dramatic screenplay adaptation on the Legend of the Wandering Jew and the Wandering Jewess

Robert Douglas Manning

Living World expert on the "extra-scriptural" legendary characters, based on over thirty years of literary research and development.  Graduated age 21 from the University of Calgary in liberal arts (political economy, philosophy, and English) studied under Rhodes scholar Luigi di Marzo, and his mentor, Colonel Burke Inlow, who met Albert Einstein on the campus of Princeton University; motion-picture history with Jesuit priest Father John Matheson at the University of Regina; tutored by Gervase de Peyer, the most recorded clarinetist in the World, on the private campus of Saint Michael's University School; screenwriting, cinema, and music at the University of Lethbridge; fellowship to attend the Seventh Annual Banff Television Festival, and lecturer at the 26th Annual Banff Reading Workshop; and a scholarship to study German language and culture at the University of Salzburg.


The Autobiography of the Wandering Jew and the Wandering Jewess dramatic screenplay adaptation of George Sylvester Viereck and Paul Eldridge, who corresponded with Albert Einstein, celebrates the universal story of love throughout the Time and Space Continuum.  Anno Domini 2010 was a pivotal year for the development of the “extra-scriptural” Legend of the Wandering Jew: the eightieth anniversary of the literary expression of the above; the fiftieth anniversary of the Hugo Award-winning “A Canticle for Leibowitz” by Walter Michael Miller, Junior, which features our character and sold over two million copies World-wide in many languages (adapted into The Abbey)*; and the thirtieth anniversary of the passing away of Doctor George Kumler Anderson, whose document of twenty years of literary research, funded by a John Simon Guggenheim Fellowship, was published as a bicentennial edition of Brown University in 1965.

Seventy-eight half-hour teleplay episodes (three year television series) adapted from the internationally successful serialized novelization by retired naval surgeon Eugene Sue (1845), which appeared in the Paris Constitutionnel newspaper, and increasing its circulation to twenty-five thousand, earning him the distinction of remaining the highest paid writer of melodramatic fiction in the history of masterpieces in World literature; with over forty French reprints, a dozen in England and America, and several in every language of Western Europe.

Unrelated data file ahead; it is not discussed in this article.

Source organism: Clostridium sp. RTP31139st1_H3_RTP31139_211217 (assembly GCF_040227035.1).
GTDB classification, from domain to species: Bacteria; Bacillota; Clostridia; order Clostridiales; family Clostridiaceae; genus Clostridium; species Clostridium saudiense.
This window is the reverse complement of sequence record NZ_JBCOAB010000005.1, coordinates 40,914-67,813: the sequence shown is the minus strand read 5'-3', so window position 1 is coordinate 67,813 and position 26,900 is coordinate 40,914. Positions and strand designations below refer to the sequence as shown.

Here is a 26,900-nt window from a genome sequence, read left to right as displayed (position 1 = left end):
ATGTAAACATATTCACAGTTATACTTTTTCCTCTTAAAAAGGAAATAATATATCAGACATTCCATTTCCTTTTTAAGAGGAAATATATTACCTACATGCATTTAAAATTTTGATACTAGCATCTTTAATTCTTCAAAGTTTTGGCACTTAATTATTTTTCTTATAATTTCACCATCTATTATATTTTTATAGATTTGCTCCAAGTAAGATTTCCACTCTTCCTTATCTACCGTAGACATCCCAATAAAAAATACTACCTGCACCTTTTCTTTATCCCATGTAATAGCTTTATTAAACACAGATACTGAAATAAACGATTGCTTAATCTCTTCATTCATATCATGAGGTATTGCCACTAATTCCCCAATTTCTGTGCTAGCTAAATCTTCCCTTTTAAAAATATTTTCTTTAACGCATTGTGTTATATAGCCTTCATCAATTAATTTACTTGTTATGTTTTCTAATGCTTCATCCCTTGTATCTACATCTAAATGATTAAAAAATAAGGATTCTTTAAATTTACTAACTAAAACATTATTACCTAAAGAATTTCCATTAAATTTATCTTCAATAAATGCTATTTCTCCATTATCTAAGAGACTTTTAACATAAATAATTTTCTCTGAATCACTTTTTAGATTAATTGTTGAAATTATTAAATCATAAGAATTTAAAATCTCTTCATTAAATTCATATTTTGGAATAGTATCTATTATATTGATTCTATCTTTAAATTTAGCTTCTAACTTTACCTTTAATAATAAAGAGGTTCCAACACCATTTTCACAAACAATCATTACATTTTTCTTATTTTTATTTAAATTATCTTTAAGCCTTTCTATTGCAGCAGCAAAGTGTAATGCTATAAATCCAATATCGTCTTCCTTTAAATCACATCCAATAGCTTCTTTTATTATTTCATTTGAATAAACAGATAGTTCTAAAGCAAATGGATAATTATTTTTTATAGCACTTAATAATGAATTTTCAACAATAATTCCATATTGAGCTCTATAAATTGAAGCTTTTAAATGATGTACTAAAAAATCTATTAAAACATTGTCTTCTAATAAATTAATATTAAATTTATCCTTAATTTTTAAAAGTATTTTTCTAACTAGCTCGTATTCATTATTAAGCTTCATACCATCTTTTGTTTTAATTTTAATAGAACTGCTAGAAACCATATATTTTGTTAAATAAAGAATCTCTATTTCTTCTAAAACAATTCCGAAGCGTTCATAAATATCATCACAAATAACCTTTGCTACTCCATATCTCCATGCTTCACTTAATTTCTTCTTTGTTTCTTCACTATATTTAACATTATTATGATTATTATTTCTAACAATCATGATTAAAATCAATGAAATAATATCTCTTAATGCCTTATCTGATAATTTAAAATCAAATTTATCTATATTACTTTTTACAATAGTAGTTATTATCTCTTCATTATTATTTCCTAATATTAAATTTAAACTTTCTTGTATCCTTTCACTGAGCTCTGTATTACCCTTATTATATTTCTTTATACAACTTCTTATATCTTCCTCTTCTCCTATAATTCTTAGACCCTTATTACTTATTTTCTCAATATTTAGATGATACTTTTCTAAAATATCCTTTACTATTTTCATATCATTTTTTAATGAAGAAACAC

All twenty-four scripts are housed in the John Hay Library of  Brown University, Providence; as well as Special Collections, University of Calgary MacKimmie Library; the Harry Elkins Widener Memorial Library, Harvard University, Cambridge; and several other prestigious American and Canadian universities.  General Lewis Wallace’s Prince of India (1893) is available. 

*reference in William H. Roberson's Walter Michael Miller, Jr. (2011)



SALE ("Salt-of-the-Earth")

ISBN 978-1-895507-

dramatic screenplay adaptations, cerlox-bound or limited numbered IBM CD-ROM only $25 each!

03-4 Wandering Jew and Jewess (unique, yet universal struggle for immense family fortune) three-year melodramatic teleplays, seventy-eight half-hour episodes 24 V. (Doctor Eugene Sue, 1845); and,

01-0 Wandering Jew and Jewess television pilot dramatico-musical

82-9 The Prince of India (Constantinople fall and Wandering Jew) feature-length historical (General Lewis Wallace, 1893)

85-0 The Jew* (two parts)  feature-length fantasy (1928); and,

86-7 The Jewess* (two parts) Viereck & Eldridge (1930);

87-4 The Autobiography of the Wandering Jew and Jewess *set (story of love through the centuries)

88-1 The Abbey (civilization in the 32nd century and Wandering Jew) feature-length science-fiction (Walter M. Miller Jr, 1959)

89-8 Merry Christmas! (post-WWII sequel of "Sound of Music") feature-length musical-comedy (Maria von Trapp, 1953)

90-4 Ahasver IBM CD-ROM  special revision works-to-date  (doc/fdx/jpg/pdf/rtf/txt)



Dramatico-musical adaptation of the Sue version won the National Canadian Broadcasting Corporation Radio Two New Opera Libretto contest (third); first draft was a finalist in TWO full-length categories (one of nine in "discovery", and one of twelve in "any subject") in the Alberta Culture and Multiculturalism 21st Annual Playwriting Competition; prototypical film version won "Singular Vision with a Universal Theme" in the First Annual Calgary Society of Independent Filmmakers Film Festival, later broadcast in a SHAW-TV interview, who awarded their bronze plaque for volunteering.


"Strong message and colorful characters is a work of tremendous potential, as fascinating as any major property to hit the screen today.  An exciting teleplay that should pay off with box-office and A. C. Nielsens.  Commands the attention of the viewers, and is made for the silver screen..."

"Yet [Sue's] Le Juif errant remains unquestionably the most celebrated single literary treatment of the Legend of the Wandering Jew"...

"...of all the legends which have obtained popular currency, not one is more remarkable than the wild story of the Wandering Jew...probably it has had a greater influence than any other myth, not only on the minds of unlettered persons, but on the imaginations of poets, artists, and romance-writers"...

"...among these more lasting legends, there are few that have had such a wide currency over so long a period as the Legend of the Wandering Jew"...

"...however, none of the films up to this point probed deeply into its rich theme, or produced a motion-picture of epic proportions"...